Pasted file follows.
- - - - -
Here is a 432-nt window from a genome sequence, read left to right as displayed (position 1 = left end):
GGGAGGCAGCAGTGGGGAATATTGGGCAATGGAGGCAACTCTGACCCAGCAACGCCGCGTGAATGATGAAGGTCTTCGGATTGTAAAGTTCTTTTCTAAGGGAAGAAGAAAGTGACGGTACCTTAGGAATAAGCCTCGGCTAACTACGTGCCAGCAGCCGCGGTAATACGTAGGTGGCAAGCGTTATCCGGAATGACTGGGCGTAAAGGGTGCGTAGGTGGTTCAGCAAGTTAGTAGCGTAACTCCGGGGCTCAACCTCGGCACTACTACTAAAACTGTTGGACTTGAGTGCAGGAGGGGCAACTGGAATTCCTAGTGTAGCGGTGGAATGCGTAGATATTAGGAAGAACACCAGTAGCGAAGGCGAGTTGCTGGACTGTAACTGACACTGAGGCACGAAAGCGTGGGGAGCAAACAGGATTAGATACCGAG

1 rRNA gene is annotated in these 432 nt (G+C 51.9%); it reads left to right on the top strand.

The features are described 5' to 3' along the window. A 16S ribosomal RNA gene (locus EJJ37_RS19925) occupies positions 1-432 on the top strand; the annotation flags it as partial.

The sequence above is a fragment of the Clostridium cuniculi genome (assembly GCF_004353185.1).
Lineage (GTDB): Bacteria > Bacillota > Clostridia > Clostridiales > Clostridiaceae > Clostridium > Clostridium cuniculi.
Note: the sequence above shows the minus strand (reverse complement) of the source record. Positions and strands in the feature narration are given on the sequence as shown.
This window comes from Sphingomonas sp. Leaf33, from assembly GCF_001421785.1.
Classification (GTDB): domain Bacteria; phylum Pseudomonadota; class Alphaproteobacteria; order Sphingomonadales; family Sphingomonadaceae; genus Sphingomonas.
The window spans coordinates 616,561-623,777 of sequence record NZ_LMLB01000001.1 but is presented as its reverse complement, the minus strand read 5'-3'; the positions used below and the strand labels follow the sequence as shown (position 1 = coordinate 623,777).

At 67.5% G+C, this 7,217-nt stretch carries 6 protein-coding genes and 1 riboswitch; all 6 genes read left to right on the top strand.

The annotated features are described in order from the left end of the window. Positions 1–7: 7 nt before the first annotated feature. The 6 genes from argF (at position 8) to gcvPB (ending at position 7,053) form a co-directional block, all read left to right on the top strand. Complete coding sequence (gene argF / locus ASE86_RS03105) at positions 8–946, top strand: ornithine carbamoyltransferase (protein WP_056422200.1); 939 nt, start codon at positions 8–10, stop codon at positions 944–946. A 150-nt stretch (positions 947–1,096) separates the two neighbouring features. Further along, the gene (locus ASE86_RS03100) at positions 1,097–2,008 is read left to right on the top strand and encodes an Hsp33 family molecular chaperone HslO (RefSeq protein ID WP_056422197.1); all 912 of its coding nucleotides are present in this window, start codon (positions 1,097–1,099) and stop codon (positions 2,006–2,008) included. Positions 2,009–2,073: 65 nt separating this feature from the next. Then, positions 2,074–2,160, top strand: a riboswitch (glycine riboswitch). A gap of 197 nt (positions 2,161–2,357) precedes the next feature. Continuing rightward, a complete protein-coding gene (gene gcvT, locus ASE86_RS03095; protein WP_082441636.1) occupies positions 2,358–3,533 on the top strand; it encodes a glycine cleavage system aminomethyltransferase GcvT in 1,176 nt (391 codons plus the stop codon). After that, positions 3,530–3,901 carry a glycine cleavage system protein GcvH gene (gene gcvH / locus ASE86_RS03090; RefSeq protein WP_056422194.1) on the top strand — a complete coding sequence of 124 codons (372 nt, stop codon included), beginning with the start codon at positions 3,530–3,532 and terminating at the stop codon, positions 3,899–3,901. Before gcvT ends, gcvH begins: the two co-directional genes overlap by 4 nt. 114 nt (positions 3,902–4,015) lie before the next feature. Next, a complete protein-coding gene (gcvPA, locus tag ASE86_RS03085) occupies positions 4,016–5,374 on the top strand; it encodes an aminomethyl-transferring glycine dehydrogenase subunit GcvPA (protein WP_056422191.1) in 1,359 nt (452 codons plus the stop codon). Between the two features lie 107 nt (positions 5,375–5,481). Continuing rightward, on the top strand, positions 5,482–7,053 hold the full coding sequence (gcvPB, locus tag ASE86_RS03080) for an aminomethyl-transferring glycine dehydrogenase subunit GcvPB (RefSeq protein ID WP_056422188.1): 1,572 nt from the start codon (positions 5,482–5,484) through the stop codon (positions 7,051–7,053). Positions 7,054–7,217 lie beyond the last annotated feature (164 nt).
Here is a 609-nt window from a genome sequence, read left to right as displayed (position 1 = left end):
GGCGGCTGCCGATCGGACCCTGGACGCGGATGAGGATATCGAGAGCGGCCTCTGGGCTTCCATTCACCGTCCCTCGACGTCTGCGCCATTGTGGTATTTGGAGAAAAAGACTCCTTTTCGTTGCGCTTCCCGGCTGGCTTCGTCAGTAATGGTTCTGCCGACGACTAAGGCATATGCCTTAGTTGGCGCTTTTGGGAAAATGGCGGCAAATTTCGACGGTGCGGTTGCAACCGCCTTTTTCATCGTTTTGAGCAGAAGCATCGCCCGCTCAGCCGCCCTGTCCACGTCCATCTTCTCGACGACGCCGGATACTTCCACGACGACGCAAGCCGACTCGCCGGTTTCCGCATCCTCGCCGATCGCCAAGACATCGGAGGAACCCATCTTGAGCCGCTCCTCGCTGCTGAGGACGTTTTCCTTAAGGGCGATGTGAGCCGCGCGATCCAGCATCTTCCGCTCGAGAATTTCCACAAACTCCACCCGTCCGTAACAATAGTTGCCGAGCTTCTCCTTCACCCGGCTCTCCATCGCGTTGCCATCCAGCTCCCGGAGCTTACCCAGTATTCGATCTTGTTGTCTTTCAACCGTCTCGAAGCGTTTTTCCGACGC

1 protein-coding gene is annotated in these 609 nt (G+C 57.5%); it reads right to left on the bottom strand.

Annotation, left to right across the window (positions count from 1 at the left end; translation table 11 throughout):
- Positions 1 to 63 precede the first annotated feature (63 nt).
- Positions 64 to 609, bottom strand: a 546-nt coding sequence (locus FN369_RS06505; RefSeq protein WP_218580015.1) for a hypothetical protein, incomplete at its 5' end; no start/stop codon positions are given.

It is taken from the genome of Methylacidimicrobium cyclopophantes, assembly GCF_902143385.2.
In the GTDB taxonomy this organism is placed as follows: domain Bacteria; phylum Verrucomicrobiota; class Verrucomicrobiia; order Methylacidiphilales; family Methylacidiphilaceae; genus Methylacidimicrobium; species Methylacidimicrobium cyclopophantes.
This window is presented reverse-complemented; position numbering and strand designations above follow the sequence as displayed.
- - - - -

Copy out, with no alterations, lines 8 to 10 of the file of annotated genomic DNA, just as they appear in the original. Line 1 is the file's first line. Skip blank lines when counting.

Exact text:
This window comes from Sphingomonas sp. Leaf33, from assembly GCF_001421785.1.
Classification (GTDB): domain Bacteria; phylum Pseudomonadota; class Alphaproteobacteria; order Sphingomonadales; family Sphingomonadaceae; genus Sphingomonas.
The window spans coordinates 616,561-623,777 of sequence record NZ_LMLB01000001.1 but is presented as its reverse complement, the minus strand read 5'-3'; the positions used below and the strand labels follow the sequence as shown (position 1 = coordinate 623,777).